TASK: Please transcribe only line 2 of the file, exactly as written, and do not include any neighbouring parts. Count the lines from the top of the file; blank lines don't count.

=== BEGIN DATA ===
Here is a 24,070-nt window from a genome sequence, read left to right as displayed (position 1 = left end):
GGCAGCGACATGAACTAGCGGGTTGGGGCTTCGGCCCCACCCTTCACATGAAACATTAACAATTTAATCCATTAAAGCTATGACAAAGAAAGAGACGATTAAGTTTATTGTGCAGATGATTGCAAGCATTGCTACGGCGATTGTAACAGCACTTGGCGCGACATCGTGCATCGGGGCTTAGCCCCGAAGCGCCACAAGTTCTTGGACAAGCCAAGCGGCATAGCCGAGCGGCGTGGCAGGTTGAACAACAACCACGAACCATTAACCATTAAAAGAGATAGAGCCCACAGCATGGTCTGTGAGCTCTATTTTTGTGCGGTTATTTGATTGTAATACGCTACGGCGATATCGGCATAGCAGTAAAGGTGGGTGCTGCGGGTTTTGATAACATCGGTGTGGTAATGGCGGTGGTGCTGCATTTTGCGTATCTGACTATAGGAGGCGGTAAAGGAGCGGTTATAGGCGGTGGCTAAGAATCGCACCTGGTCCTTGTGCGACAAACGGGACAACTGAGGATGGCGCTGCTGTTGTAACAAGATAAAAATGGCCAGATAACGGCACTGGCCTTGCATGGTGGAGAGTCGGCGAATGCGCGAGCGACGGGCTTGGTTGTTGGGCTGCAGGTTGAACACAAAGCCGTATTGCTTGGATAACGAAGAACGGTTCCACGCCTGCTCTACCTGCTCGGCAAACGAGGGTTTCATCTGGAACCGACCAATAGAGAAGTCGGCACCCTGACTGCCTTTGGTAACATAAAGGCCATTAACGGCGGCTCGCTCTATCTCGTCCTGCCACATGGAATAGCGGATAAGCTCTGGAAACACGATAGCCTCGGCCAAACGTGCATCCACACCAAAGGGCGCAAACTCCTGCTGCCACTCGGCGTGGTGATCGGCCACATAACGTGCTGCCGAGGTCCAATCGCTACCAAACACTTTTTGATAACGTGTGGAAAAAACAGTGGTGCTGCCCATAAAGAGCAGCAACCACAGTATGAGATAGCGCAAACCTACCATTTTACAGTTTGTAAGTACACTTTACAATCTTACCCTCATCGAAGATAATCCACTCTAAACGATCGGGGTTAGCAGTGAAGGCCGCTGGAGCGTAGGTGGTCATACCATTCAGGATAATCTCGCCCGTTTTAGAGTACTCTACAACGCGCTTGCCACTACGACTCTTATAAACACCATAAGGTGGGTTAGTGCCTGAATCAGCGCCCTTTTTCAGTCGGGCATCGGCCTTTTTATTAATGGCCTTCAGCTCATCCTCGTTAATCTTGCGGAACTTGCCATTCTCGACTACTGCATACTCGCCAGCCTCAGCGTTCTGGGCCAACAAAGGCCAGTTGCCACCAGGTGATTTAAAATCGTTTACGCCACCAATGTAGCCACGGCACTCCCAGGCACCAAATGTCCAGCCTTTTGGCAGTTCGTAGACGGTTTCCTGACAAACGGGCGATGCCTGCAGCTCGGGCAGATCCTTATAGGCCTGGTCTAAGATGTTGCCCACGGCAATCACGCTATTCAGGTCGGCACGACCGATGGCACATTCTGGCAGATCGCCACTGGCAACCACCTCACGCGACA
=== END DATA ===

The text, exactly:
GGCAGCGACATGAACTAGCGGGTTGGGGCTTCGGCCCCACCCTTCACATGAAACATTAACAATTTAATCCATTAAAGCTATGACAAAGAAAGAGACGATTAAGTTTATTGTGCAGATGATTGCAAGCATTGCTACGGCGATTGTAACAGCACTTGGCGCGACATCGTGCATCGGGGCTTAGCCCCGAAGCGCCACAAGTTCTTGGACAAGCCAAGCGGCATAGCCGAGCGGCGTGGCAGGTTGAACAACAACCACGAACCATTAACCATTAAAAGAGATAGAGCCCACAGCATGGTCTGTGAGCTCTATTTTTGTGCGGTTATTTGATTGTAATACGCTACGGCGATATCGGCATAGCAGTAAAGGTGGGTGCTGCGGGTTTTGATAACATCGGTGTGGTAATGGCGGTGGTGCTGCATTTTGCGTATCTGACTATAGGAGGCGGTAAAGGAGCGGTTATAGGCGGTGGCTAAGAATCGCACCTGGTCCTTGTGCGACAAACGGGACAACTGAGGATGGCGCTGCTGTTGTAACAAGATAAAAATGGCCAGATAACGGCACTGGCCTTGCATGGTGGAGAGTCGGCGAATGCGCGAGCGACGGGCTTGGTTGTTGGGCTGCAGGTTGAACACAAAGCCGTATTGCTTGGATAACGAAGAACGGTTCCACGCCTGCTCTACCTGCTCGGCAAACGAGGGTTTCATCTGGAACCGACCAATAGAGAAGTCGGCACCCTGACTGCCTTTGGTAACATAAAGGCCATTAACGGCGGCTCGCTCTATCTCGTCCTGCCACATGGAATAGCGGATAAGCTCTGGAAACACGATAGCCTCGGCCAAACGTGCATCCACACCAAAGGGCGCAAACTCCTGCTGCCACTCGGCGTGGTGATCGGCCACATAACGTGCTGCCGAGGTCCAATCGCTACCAAACACTTTTTGATAACGTGTGGAAAAAACAGTGGTGCTGCCCATAAAGAGCAGCAACCACAGTATGAGATAGCGCAAACCTACCATTTTACAGTTTGTAAGTACACTTTACAATCTTACCCTCATCGAAGATAATCCACTCTAAACGATCGGGGTTAGCAGTGAAGGCCGCTGGAGCGTAGGTGGTCATACCATTCAGGATAATCTCGCCCGTTTTAGAGTACTCTACAACGCGCTTGCCACTACGACTCTTATAAACACCATAAGGTGGGTTAGTGCCTGAATCAGCGCCCTTTTTCAGTCGGGCATCGGCCTTTTTATTAATGGCCTTCAGCTCATCCTCGTTAATCTTGCGGAACTTGCCATTCTCGACTACTGCATACTCGCCAGCCTCAGCGTTCTGGGCCAACAAAGGCCAGTTGCCACCAGGTGATTTAAAATCGTTTACGCCACCAATGTAGCCACGGCACTCCCAGGCACCAAATGTCCAGCCTTTTGGCAGTTCGTAGACGGTTTCCTGACAAACGGGCGATGCCTGCAGCTCGGGCAGATCCTTATAGGCCTGGTCTAAGATGTTGCCCACGGCAATCACGCTATTCAGGTCGGCACGACCGATGGCACATTCTGGCAGATCGCCACTGGCAACCACCTCACGCGACA